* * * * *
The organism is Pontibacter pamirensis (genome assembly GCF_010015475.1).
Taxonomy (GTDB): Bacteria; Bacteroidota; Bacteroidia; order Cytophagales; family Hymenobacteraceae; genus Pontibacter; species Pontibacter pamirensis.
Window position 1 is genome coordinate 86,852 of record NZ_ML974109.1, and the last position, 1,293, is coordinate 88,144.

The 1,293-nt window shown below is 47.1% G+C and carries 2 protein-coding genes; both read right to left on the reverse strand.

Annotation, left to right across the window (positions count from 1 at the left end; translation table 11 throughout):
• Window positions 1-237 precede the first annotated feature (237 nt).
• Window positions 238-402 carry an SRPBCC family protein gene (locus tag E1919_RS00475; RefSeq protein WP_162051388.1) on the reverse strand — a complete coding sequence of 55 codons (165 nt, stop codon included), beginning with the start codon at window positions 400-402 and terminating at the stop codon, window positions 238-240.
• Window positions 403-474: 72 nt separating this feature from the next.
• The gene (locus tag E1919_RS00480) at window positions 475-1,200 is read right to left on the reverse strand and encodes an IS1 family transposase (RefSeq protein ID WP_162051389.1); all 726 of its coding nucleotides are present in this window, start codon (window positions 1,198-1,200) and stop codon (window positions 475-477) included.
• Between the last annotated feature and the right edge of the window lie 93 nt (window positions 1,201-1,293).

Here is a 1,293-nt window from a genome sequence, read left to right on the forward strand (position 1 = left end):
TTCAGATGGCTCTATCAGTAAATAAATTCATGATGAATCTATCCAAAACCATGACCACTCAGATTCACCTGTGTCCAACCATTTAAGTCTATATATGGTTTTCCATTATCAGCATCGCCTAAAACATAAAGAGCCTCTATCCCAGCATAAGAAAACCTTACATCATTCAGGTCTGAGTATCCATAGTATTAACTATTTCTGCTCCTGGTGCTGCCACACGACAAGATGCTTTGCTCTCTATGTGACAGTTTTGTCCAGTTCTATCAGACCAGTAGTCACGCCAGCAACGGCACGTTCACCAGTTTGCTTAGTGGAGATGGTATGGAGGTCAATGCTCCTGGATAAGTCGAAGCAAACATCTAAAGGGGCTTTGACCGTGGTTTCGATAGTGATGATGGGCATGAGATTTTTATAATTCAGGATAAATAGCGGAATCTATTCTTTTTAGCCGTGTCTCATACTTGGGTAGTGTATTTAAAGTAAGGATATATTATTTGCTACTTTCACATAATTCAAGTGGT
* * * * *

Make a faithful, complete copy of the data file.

The organism is Pontibacter pamirensis (genome assembly GCF_010015475.1).
Taxonomy (GTDB): Bacteria; Bacteroidota; Bacteroidia; order Cytophagales; family Hymenobacteraceae; genus Pontibacter; species Pontibacter pamirensis.
Window position 1 is genome coordinate 86,852 of record NZ_ML974109.1, and the last position, 1,293, is coordinate 88,144.

The 1,293-nt window shown below is 47.1% G+C and carries 2 protein-coding genes; both read right to left on the reverse strand.

Annotation, left to right across the window (positions count from 1 at the left end; translation table 11 throughout):
• Window positions 1-237 precede the first annotated feature (237 nt).
• Window positions 238-402 carry an SRPBCC family protein gene (locus tag E1919_RS00475; RefSeq protein WP_162051388.1) on the reverse strand — a complete coding sequence of 55 codons (165 nt, stop codon included), beginning with the start codon at window positions 400-402 and terminating at the stop codon, window positions 238-240.
• Window positions 403-474: 72 nt separating this feature from the next.
• The gene (locus tag E1919_RS00480) at window positions 475-1,200 is read right to left on the reverse strand and encodes an IS1 family transposase (RefSeq protein ID WP_162051389.1); all 726 of its coding nucleotides are present in this window, start codon (window positions 1,198-1,200) and stop codon (window positions 475-477) included.
• Between the last annotated feature and the right edge of the window lie 93 nt (window positions 1,201-1,293).

Here is a 1,293-nt window from a genome sequence, read left to right on the forward strand (position 1 = left end):
TTCAGATGGCTCTATCAGTAAATAAATTCATGATGAATCTATCCAAAACCATGACCACTCAGATTCACCTGTGTCCAACCATTTAAGTCTATATATGGTTTTCCATTATCAGCATCGCCTAAAACATAAAGAGCCTCTATCCCAGCATAAGAAAACCTTACATCATTCAGGTCTGAGTATCCATAGTATTAACTATTTCTGCTCCTGGTGCTGCCACACGACAAGATGCTTTGCTCTCTATGTGACAGTTTTGTCCAGTTCTATCAGACCAGTAGTCACGCCAGCAACGGCACGTTCACCAGTTTGCTTAGTGGAGATGGTATGGAGGTCAATGCTCCTGGATAAGTCGAAGCAAACATCTAAAGGGGCTTTGACCGTGGTTTCGATAGTGATGATGGGCATGAGATTTTTATAATTCAGGATAAATAGCGGAATCTATTCTTTTTAGCCGTGTCTCATACTTGGGTAGTGTATTTAAAGTAAGGATATATTATTTGCTACTTTCACATAATTCAAGTGGT